Alion Canada, the company that pitched the Dutch-designed De Zeven Provincien class frigate, has asked for a judicial review of the tendering process that saw the Type 26 Frigate win the Canadian frigate competition, according to local media.
The challenge could cause delay to the programme.
According to local media, the defence firm is asking the court to set aside an October decision to select Lockheed Martin Canada the preferred bidder and to prevent the Canadian government from entering into negotiations with the company, which has offered up the BAE Systems designed Type 26 frigate.
Alion argue that the winning bid was “incapable of meeting three critical mandatory requirements” of the design tender. Specifically, they say the Type 26 cannot meet the mandatory speed requirements set out by the Royal Canadian Navy.
Canada recently followed Australia in selecting the Type 26 Frigate. The vessel is the preferred option for the Royal Canadian Navy’s future Canadian Surface Combatants.
The Canadian Surface Combatant is the name given to the procurement project that will replace the Iroquois and Halifax class warships with up to 15 new ships beginning in the early 2020s as part of the National Shipbuilding Procurement Strategy. The replacement vessels will be somewhat larger than the existing Halifax class, and presumably provide a wide-area air defence capability, anti-submarine warfare capability, as well as anti-shipping capability.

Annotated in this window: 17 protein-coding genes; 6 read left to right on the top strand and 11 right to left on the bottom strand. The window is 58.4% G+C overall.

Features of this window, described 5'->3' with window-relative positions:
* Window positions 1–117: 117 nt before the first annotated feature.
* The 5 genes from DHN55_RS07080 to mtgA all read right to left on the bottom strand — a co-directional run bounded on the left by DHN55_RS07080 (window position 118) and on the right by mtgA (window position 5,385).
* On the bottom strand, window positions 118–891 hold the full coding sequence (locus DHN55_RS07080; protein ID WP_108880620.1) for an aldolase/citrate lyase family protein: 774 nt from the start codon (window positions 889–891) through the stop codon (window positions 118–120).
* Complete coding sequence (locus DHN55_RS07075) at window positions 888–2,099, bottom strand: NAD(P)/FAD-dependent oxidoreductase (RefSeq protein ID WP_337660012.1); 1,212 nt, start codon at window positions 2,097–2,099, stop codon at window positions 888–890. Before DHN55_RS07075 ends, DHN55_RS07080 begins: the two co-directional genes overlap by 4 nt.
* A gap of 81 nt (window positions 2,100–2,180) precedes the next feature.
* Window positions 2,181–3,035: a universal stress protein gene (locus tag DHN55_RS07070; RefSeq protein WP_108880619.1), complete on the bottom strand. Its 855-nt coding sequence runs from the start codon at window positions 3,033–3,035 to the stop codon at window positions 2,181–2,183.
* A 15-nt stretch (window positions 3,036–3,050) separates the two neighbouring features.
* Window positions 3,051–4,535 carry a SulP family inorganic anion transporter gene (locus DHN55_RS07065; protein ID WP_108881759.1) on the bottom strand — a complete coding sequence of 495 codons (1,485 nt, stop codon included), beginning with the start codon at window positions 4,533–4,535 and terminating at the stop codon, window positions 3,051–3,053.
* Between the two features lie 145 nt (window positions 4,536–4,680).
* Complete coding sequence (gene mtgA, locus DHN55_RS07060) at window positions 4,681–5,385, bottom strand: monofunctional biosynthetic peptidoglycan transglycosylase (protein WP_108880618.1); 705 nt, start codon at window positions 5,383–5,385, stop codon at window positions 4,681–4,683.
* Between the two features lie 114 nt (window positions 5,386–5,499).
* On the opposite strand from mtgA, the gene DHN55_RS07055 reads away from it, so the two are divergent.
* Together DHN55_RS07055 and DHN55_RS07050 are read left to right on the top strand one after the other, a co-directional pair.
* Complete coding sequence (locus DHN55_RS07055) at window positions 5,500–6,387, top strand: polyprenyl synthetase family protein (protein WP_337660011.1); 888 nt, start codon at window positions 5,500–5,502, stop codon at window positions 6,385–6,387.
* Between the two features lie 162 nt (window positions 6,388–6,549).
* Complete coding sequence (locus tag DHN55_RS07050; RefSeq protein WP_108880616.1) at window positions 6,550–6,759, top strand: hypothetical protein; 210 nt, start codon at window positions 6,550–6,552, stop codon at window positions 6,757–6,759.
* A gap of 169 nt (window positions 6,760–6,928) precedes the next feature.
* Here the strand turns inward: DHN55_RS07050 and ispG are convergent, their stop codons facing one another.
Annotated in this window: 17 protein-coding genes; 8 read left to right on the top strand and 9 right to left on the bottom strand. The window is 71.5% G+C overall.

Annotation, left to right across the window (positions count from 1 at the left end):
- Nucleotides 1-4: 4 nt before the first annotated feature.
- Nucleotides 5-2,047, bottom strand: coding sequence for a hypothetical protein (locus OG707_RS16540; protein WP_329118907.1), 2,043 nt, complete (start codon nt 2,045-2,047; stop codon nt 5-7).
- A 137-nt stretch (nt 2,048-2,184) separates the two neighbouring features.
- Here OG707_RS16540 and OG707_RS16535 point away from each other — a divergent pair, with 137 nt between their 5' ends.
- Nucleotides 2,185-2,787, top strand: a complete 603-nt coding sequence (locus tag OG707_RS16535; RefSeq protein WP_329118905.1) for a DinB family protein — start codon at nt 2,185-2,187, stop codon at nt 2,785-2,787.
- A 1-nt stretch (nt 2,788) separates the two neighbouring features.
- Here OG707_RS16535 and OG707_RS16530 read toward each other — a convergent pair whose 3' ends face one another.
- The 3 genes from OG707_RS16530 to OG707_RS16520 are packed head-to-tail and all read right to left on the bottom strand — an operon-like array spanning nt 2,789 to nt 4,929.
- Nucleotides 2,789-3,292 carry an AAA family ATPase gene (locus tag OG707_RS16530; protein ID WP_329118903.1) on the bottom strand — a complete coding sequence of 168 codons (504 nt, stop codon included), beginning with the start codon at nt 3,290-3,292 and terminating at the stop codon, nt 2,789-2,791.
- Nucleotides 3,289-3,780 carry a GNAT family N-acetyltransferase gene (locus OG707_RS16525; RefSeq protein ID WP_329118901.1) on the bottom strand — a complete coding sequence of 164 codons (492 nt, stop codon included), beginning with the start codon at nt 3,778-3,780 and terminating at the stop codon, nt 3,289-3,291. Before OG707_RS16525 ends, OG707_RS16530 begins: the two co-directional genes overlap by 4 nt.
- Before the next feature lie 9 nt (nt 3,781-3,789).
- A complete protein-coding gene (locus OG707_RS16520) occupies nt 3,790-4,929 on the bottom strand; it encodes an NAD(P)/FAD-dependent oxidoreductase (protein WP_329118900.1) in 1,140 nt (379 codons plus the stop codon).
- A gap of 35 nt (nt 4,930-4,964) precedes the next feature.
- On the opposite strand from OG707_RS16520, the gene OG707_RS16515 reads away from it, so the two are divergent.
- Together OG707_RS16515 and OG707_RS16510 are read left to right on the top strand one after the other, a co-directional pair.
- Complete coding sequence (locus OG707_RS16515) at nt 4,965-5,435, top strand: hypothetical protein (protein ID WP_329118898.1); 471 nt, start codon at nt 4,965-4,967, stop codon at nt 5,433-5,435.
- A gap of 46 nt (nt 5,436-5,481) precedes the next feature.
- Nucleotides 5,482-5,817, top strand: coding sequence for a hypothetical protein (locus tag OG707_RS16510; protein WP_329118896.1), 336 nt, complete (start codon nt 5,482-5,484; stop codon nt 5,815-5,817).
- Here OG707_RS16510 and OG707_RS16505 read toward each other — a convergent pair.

The options were:
- Type 26 frigate proposed by Lockheed Martin Canada and BAE Systems
- Dutch De Zeven Provinciën class frigate based design proposed by Alion Canada and Damen Group
- Spanish F-105 frigate design offered by Navantia.
The BAE Type 26 team, known locally as “Canada’s Combat Ship Team” combines Lockheed Martin Canada with BAE Systems’ Type 26 Global Combat Ship – also involved are CAE, MDA, L3 Technologies, and Ultra Electronics.
According to an official statement:
“The Government of Canada and Irving Shipbuilding Inc. have identified Lockheed Martin Canada Inc. as the preferred bidder to provide the design and design team for the Royal Canadian Navy’s future Canadian Surface Combatants.
While this represents a significant milestone in the competitive process, more work is required before a contract is awarded. Lockheed Martin Canada Inc. must now go through the due diligence process, which includes:
- negotiations with the company on intellectual property rights
- an assessment of combat systems performance
- an assessment of the company’s financial capability to deliver the project, together with the verification of various other administrative matters
Should the preferred bidder not successfully demonstrate to Canada and Irving Shipbuilding Inc. that it meets all of the due diligence requirements, then the next highest ranked compliant bidder will become the preferred bidder. The new preferred bidder will then have to successfully demonstrate that it meets all of the due diligence requirements.”
A contract award was expected this winter, with construction beginning in the early 2020s, this challenge poses a delay to the awarding of a contract. More on this as it develops.